22 Monitor on Psychology • July/August 2015
n People tend to gain weight when
they relocate to poorer neighborhoods,
finds a study led by investigators at
the National Institutes of Health.
Researchers examined data collected
over seven years from more than 1,800
Dallas County, Texas, residents ages 18
to 65. Among participants who relocated
during the study, 263 moved to a more
disadvantaged neighborhood, 586 to
a more advantaged neighborhood,
47 moved but had no change in
their neighborhood’s socioeconomic
status, and 939 people remained
in the same neighborhood. Results
showed that those who moved to more
disadvantaged areas gained more
weight compared with those who
moved to more or equally advantaged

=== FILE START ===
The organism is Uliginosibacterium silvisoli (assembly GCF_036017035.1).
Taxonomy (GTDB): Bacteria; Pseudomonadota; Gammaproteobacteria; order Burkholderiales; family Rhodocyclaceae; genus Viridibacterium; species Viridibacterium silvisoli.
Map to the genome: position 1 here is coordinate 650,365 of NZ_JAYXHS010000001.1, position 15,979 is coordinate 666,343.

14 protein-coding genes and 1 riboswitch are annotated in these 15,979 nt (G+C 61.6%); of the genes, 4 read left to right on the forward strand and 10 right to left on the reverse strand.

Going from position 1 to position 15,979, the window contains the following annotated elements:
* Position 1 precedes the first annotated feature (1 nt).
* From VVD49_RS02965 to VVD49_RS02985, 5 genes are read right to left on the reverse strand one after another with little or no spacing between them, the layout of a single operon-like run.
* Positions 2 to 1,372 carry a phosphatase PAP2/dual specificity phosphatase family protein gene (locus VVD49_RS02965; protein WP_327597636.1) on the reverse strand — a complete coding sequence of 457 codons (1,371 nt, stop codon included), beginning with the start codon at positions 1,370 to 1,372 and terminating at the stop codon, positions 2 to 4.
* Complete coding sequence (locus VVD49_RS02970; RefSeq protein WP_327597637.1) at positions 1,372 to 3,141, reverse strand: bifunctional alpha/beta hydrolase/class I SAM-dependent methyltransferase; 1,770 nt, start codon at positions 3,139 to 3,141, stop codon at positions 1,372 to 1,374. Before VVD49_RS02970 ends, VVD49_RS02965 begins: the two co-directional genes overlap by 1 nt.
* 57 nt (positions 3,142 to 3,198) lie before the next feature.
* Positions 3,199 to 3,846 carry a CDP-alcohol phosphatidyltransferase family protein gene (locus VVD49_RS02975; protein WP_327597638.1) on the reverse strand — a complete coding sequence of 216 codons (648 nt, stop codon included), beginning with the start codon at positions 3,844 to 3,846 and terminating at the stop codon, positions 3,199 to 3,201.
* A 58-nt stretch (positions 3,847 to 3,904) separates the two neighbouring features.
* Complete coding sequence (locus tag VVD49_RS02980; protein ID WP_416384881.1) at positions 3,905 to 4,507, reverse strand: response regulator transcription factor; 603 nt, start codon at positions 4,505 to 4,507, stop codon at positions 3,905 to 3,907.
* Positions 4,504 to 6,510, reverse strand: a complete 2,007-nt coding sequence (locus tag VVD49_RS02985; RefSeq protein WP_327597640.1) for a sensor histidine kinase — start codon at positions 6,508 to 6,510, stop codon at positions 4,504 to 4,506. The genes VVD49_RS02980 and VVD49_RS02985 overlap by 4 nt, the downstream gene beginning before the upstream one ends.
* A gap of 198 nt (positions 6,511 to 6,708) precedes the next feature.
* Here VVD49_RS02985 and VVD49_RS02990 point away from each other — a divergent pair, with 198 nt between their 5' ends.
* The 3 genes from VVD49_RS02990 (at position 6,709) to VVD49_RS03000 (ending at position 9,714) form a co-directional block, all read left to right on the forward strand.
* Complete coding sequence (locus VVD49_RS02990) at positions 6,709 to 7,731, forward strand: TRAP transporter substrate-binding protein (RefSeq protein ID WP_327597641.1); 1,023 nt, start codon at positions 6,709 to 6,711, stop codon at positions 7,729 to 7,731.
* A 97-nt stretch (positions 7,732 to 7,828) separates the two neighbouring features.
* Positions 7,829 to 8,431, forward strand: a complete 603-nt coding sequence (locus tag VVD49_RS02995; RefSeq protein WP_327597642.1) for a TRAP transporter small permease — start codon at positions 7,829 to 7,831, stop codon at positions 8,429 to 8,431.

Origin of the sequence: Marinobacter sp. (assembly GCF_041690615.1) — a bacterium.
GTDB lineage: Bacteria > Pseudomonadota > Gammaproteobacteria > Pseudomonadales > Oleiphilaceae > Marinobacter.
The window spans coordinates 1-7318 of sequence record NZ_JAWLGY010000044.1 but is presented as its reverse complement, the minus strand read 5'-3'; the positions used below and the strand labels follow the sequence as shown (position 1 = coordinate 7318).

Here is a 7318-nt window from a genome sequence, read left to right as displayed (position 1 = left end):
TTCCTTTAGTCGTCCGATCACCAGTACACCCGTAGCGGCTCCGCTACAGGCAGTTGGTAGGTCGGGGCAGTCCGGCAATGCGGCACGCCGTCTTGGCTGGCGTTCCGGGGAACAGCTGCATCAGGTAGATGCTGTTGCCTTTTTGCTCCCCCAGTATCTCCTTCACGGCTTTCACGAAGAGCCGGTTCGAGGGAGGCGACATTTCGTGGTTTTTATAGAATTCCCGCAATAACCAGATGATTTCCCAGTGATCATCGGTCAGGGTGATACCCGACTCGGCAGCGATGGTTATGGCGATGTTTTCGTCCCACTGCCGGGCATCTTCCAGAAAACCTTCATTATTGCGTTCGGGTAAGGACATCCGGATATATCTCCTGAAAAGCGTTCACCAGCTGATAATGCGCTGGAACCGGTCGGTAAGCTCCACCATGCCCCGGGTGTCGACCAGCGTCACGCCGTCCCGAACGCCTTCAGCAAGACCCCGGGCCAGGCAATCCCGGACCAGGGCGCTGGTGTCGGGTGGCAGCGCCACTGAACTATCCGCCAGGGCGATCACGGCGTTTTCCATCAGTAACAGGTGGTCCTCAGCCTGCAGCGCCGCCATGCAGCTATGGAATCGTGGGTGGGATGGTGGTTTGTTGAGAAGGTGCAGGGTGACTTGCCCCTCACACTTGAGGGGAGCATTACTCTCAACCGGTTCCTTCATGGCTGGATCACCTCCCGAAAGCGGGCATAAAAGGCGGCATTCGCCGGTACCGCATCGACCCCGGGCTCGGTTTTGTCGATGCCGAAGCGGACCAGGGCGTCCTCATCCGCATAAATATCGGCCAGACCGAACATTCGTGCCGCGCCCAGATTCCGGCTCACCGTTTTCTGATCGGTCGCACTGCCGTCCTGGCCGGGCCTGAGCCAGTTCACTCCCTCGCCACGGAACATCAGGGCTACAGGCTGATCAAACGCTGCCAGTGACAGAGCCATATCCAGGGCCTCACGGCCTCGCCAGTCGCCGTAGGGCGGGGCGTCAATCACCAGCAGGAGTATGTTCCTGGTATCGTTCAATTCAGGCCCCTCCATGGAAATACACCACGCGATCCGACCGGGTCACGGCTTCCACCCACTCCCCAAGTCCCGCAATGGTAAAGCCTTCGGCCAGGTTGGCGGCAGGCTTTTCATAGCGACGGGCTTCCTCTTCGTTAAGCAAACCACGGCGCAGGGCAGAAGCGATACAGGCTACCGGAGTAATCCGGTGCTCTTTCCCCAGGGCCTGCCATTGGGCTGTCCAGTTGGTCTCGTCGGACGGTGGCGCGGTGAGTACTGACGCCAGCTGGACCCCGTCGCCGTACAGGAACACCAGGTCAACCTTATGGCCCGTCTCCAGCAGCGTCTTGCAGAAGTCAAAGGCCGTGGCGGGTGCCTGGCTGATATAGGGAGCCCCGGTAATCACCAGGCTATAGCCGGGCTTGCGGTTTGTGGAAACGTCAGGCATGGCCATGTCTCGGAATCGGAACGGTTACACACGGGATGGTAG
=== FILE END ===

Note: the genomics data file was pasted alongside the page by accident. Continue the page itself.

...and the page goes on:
areas (American Journal of Preventive
Medicine, online May 7).
n More sex doesn’t always lead to
increased happiness, finds research by
Carnegie Mellon University scientists.
They randomly assigned half of the
study’s 64 couples to two groups: One
was asked to double their frequency of
weekly sexual intercourse over three
months and the other was given no
instructions on sexual frequency. The
couples who were instructed to increase
intercourse did have more sex, but
also experienced a small decrease in
Snapshots of some of the latest peer-reviewed
research within psychology and related fields.
People who moved to more disadvantaged areas gained more weight compared with those who moved to more or equally
advantaged areas, according to a study of more than 1,800 people in Dallas County, Texas.